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Former Joliet pastor explores male stereotypes (with video)

Former Joliet pastor explores male stereotypes through blogging, speaking, writing a book

Steve Hinkle of Joliet is blogging, speaking and writing a book about how and why men should combat stereotypical male standards.
Steve Hinkle of Joliet is blogging, speaking and writing a book about how and why men should combat stereotypical male standards.

JOLIET – Patience. Gentleness. Kindness.

These are just a few traits some people might not equate with traditional masculinity in our culture, according to Steve Hinkle of Joliet. But biblically, they are all fruits of the spirit and traits men and women should strive to acquire, he added.

Hinkle, who founded the former Joliet-area church Istoria in 2009, has worked with young people for more than 20 years as a youth pastor and high school teacher. He is blogging and writing a book he hopes will encourage young men who might not fit the traditional – or stereotypical – mold of masculinity.

He plans to call his book “Male Fail? The Bible, Masculinity and the Pursuit of Happy Socks,” which will explore and address issues of masculinity and gender stereotypes in both the Christian church and American culture.

“The main thing my book will talk about is what the Bible says – and doesn’t say – about masculinity, how our culture and society define gendered stereotypes, and whether there is room for boys and men who don’t seem to fit that macho mold,” Hinkle said.

Hinkle said he has felt the pressure to live up to stereotyped standards, particularly when he first read John Eldredge’s “Wild At Heart: Discovering the Secret of a Man’s Soul,” a popular book about masculinity and contemporary Christianity.

“All of the illustrations had to do with sports, manly-men adventure movies, outdoors and hunting,” Hinkle said. “They were things that, as a man, I didn’t enjoy. I’m more creative. I’m not athletic. Maybe I’m more wild at art.”

Lack of athleticism marked Hinkle as a young adult, too. In high school, he recalled the time when he broke his collarbone in wrestling. He cried in class, and his classmates made fun of him. The coach told him to ‘Man up,’ ” Hinkle said.

Hinkle said he knows he isn’t alone in those kinds of experiences. Many times, ideas about what men should – or shouldn’t – do are at odds with the reality of who they are.

“Male Fail?” isn’t a book against macho men, Hinkle said, but he believes everyone is different and should be affirmed and encouraged.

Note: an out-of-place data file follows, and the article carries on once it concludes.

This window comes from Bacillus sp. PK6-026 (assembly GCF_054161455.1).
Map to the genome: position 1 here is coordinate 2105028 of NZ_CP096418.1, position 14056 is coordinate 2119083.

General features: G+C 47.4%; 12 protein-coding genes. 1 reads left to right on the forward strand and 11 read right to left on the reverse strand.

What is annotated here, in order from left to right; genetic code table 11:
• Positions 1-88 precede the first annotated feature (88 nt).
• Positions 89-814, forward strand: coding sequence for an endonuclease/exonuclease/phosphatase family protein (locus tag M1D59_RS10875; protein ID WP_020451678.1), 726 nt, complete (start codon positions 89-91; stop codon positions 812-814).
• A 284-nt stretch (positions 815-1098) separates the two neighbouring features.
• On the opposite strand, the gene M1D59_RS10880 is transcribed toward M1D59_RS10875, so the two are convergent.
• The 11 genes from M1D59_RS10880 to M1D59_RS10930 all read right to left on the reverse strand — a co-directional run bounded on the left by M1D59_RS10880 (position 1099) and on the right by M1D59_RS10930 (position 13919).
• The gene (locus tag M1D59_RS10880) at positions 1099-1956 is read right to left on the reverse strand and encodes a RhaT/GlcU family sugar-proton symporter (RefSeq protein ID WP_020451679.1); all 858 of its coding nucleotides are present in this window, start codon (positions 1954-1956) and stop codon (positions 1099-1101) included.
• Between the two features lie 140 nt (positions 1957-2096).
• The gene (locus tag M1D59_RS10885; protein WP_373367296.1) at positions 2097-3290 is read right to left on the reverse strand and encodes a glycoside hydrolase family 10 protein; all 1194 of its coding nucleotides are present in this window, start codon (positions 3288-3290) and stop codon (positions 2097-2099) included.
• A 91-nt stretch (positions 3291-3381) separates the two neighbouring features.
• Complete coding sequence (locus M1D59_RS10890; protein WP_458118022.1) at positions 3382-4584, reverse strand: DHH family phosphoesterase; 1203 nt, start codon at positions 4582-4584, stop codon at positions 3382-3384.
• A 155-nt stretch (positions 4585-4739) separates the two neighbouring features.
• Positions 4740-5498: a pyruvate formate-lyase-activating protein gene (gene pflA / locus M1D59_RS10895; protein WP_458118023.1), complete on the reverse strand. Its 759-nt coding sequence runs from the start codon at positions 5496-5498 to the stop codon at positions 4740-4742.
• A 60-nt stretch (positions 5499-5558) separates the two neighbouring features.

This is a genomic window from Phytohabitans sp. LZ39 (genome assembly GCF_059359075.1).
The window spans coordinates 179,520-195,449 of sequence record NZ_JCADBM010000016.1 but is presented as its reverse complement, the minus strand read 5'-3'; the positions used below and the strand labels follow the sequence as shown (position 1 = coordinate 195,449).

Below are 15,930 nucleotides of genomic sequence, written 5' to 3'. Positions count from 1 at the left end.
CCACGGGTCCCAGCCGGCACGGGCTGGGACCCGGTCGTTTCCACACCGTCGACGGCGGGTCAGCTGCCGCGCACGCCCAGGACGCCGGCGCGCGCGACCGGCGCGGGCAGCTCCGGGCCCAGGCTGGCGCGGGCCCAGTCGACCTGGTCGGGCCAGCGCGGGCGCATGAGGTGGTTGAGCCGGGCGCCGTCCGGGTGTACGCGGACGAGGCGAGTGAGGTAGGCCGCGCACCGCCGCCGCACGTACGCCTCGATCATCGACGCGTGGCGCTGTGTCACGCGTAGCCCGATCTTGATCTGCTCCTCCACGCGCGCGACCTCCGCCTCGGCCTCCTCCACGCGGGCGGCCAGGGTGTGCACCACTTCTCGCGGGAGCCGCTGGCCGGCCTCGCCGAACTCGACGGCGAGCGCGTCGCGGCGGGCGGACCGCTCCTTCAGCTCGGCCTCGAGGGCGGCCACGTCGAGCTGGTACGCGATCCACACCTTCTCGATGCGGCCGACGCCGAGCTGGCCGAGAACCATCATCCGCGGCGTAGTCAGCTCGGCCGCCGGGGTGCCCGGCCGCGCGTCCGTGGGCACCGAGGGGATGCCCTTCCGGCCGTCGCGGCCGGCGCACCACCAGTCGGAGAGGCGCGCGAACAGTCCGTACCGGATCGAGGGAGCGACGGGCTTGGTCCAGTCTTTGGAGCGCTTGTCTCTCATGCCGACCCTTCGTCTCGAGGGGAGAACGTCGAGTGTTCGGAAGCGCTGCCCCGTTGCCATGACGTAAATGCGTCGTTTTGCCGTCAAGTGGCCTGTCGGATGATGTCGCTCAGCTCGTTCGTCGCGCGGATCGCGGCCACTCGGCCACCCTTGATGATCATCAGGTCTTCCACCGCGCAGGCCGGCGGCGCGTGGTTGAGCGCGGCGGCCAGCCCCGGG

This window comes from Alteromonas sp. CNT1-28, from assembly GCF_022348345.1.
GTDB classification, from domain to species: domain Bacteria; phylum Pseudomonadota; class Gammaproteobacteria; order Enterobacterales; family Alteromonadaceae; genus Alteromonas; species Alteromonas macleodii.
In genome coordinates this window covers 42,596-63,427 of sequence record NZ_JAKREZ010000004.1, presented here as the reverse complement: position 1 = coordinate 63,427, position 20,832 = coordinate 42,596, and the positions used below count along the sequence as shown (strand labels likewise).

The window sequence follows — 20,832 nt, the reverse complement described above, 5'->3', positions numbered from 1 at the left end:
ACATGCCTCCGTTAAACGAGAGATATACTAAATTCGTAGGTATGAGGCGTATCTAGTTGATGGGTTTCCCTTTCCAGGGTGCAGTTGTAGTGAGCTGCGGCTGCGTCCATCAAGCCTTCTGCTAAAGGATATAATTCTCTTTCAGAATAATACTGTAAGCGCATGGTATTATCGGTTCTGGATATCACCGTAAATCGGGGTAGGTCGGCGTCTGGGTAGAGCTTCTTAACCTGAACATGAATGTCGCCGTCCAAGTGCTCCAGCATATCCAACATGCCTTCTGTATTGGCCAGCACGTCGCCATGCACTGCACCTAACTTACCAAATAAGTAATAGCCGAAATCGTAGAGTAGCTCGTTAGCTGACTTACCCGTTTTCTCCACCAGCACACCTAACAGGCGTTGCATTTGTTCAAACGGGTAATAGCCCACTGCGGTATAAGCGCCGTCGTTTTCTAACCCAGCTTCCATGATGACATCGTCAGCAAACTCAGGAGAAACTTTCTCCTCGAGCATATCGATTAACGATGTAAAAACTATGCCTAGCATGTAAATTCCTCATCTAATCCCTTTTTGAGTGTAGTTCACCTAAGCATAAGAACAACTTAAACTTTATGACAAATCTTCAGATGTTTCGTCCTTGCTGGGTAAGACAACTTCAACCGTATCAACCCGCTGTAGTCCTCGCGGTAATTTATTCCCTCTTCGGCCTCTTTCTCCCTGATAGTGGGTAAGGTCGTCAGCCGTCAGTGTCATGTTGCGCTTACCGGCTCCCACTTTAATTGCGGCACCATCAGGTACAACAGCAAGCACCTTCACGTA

“Sometimes, the church and Christianity have this one ideal way of masculinity,” Hinkle said. “I want to show men and young men out there who are like me that you are still a man. You are just unique in your own way. That doesn’t make you less manly.”

But it’s not just the matter of creativity versus sports as hobbies. Some masculine ideals actually are hurting men, Hinkle said, such as the idea men shouldn’t show emotion or ask for help.

Hinkle believes those unrealistic expectations may play a part in male suicide rates. Men commit suicide at a rate four times that of women, according to the Centers for Disease Control.

“The most common form of despair is not being who you are,” Hinkle said, quoting the Danish philosopher Soren Kierkegaard.

Hinkle said many masculine stereotypes stem from the patriarchy as depicted in the Old Testament, but he said the Bible gives examples of many different expressions of masculinity.

Some of those biblical men follow the traditional American macho ideal, Hinkle said, such as Sampson. But others – such as David, whom Hinkle calls well-rounded – don’t quite fit that mold.

“He was able to slay a giant, but at the same time, he was gifted in playing the harp,” Hinkle said. “He was very open and poetic in the psalms that he wrote. He was honest and vulnerable. He even said things like, ‘God, why aren’t you paying attention to me?’ ”

Although Hinkle said he has received some criticism for his views, he believes this kind of talk is necessary.

“We need a revival of men of conviction, strength, vision and courage,” Hinkle said. “But we won’t change a thing if we hide behind the mask of toughness.”

That’s because true masculinity has little to do with athleticism or clothing, he added.

“It’s about being a good individual and portraying the fruit of the spirit in your life,” Hinkle said. “That is more important.”



On a recent blog post at, Steve Hinkle of Joliet, former pastor of Istoria church in Joliet, suggested “5 Things Every Young Man Should Hear From Another Man”

• “You are a prince.”

• “You excel at ...”

• “You may cry in my presence.”

• “You can break the cycle.”

* “You are worth a hug.”

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